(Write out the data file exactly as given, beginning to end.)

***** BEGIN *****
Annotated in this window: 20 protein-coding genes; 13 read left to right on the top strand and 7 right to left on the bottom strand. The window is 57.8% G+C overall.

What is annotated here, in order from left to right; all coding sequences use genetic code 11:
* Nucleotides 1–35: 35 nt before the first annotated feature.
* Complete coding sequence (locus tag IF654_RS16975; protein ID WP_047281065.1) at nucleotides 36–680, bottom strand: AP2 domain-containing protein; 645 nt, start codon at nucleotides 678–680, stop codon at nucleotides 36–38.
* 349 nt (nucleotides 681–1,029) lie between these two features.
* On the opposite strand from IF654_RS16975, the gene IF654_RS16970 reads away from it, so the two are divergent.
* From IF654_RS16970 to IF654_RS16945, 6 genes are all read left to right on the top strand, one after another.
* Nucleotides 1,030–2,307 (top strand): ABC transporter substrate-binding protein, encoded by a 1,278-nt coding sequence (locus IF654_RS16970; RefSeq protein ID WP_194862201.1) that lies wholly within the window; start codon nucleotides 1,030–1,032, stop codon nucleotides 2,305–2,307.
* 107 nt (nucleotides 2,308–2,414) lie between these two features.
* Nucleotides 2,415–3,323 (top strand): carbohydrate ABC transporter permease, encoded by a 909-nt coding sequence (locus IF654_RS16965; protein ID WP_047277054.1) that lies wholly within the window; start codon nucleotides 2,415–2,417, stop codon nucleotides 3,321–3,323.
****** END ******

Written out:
Annotated in this window: 20 protein-coding genes; 13 read left to right on the top strand and 7 right to left on the bottom strand. The window is 57.8% G+C overall.

What is annotated here, in order from left to right; all coding sequences use genetic code 11:
* Nucleotides 1–35: 35 nt before the first annotated feature.
* Complete coding sequence (locus tag IF654_RS16975; protein ID WP_047281065.1) at nucleotides 36–680, bottom strand: AP2 domain-containing protein; 645 nt, start codon at nucleotides 678–680, stop codon at nucleotides 36–38.
* 349 nt (nucleotides 681–1,029) lie between these two features.
* On the opposite strand from IF654_RS16975, the gene IF654_RS16970 reads away from it, so the two are divergent.
* From IF654_RS16970 to IF654_RS16945, 6 genes are all read left to right on the top strand, one after another.
* Nucleotides 1,030–2,307 (top strand): ABC transporter substrate-binding protein, encoded by a 1,278-nt coding sequence (locus IF654_RS16970; RefSeq protein ID WP_194862201.1) that lies wholly within the window; start codon nucleotides 1,030–1,032, stop codon nucleotides 2,305–2,307.
* 107 nt (nucleotides 2,308–2,414) lie between these two features.
* Nucleotides 2,415–3,323 (top strand): carbohydrate ABC transporter permease, encoded by a 909-nt coding sequence (locus IF654_RS16965; protein ID WP_047277054.1) that lies wholly within the window; start codon nucleotides 2,415–2,417, stop codon nucleotides 3,321–3,323.